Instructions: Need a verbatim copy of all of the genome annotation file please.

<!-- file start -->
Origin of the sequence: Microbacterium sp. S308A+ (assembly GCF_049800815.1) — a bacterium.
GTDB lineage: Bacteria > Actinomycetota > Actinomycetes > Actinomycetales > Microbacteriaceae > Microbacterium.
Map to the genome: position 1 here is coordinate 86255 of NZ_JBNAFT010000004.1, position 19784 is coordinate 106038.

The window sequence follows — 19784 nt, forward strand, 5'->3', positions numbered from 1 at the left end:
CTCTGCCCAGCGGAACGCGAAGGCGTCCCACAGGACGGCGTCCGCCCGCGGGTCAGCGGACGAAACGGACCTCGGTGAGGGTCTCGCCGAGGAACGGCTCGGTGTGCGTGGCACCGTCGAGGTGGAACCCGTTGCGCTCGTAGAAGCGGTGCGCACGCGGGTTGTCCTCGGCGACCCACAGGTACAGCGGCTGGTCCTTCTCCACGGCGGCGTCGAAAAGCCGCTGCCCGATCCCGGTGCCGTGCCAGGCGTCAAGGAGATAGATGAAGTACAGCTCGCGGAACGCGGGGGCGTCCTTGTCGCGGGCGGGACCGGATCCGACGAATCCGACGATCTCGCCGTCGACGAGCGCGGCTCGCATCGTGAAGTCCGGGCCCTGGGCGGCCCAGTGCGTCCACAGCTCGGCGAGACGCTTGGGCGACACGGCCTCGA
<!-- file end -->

Origin of the sequence: Microbacterium sp. S308A+ (assembly GCF_049800815.1) — a bacterium.
GTDB lineage: Bacteria > Actinomycetota > Actinomycetes > Actinomycetales > Microbacteriaceae > Microbacterium.
Map to the genome: position 1 here is coordinate 86255 of NZ_JBNAFT010000004.1, position 19784 is coordinate 106038.

The window sequence follows — 19784 nt, forward strand, 5'->3', positions numbered from 1 at the left end:
CTCTGCCCAGCGGAACGCGAAGGCGTCCCACAGGACGGCGTCCGCCCGCGGGTCAGCGGACGAAACGGACCTCGGTGAGGGTCTCGCCGAGGAACGGCTCGGTGTGCGTGGCACCGTCGAGGTGGAACCCGTTGCGCTCGTAGAAGCGGTGCGCACGCGGGTTGTCCTCGGCGACCCACAGGTACAGCGGCTGGTCCTTCTCCACGGCGGCGTCGAAAAGCCGCTGCCCGATCCCGGTGCCGTGCCAGGCGTCAAGGAGATAGATGAAGTACAGCTCGCGGAACGCGGGGGCGTCCTTGTCGCGGGCGGGACCGGATCCGACGAATCCGACGATCTCGCCGTCGACGAGCGCGGCTCGCATCGTGAAGTCCGGGCCCTGGGCGGCCCAGTGCGTCCACAGCTCGGCGAGACGCTTGGGCGACACGGCCTCGA